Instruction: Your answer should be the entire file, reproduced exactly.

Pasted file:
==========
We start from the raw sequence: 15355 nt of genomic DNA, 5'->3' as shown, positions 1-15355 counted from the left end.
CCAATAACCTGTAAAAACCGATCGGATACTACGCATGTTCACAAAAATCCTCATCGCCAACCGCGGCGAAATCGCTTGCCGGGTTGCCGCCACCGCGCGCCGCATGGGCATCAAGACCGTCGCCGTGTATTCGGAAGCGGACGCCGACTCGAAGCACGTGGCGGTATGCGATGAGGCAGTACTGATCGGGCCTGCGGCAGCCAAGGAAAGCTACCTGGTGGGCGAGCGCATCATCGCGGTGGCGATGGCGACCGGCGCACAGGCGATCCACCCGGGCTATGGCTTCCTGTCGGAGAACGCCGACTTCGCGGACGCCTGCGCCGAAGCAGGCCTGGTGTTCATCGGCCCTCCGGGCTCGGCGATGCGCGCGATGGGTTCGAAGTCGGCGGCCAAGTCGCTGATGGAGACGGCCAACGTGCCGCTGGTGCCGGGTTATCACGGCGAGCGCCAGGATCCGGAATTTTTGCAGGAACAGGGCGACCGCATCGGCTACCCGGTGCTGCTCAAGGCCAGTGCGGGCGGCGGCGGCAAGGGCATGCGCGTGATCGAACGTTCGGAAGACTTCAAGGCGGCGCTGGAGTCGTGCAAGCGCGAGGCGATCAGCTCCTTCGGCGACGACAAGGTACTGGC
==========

We start from the raw sequence: 15355 nt of genomic DNA, 5'->3' as shown, positions 1-15355 counted from the left end.
CCAATAACCTGTAAAAACCGATCGGATACTACGCATGTTCACAAAAATCCTCATCGCCAACCGCGGCGAAATCGCTTGCCGGGTTGCCGCCACCGCGCGCCGCATGGGCATCAAGACCGTCGCCGTGTATTCGGAAGCGGACGCCGACTCGAAGCACGTGGCGGTATGCGATGAGGCAGTACTGATCGGGCCTGCGGCAGCCAAGGAAAGCTACCTGGTGGGCGAGCGCATCATCGCGGTGGCGATGGCGACCGGCGCACAGGCGATCCACCCGGGCTATGGCTTCCTGTCGGAGAACGCCGACTTCGCGGACGCCTGCGCCGAAGCAGGCCTGGTGTTCATCGGCCCTCCGGGCTCGGCGATGCGCGCGATGGGTTCGAAGTCGGCGGCCAAGTCGCTGATGGAGACGGCCAACGTGCCGCTGGTGCCGGGTTATCACGGCGAGCGCCAGGATCCGGAATTTTTGCAGGAACAGGGCGACCGCATCGGCTACCCGGTGCTGCTCAAGGCCAGTGCGGGCGGCGGCGGCAAGGGCATGCGCGTGATCGAACGTTCGGAAGACTTCAAGGCGGCGCTGGAGTCGTGCAAGCGCGAGGCGATCAGCTCCTTCGGCGACGACAAGGTACTGGC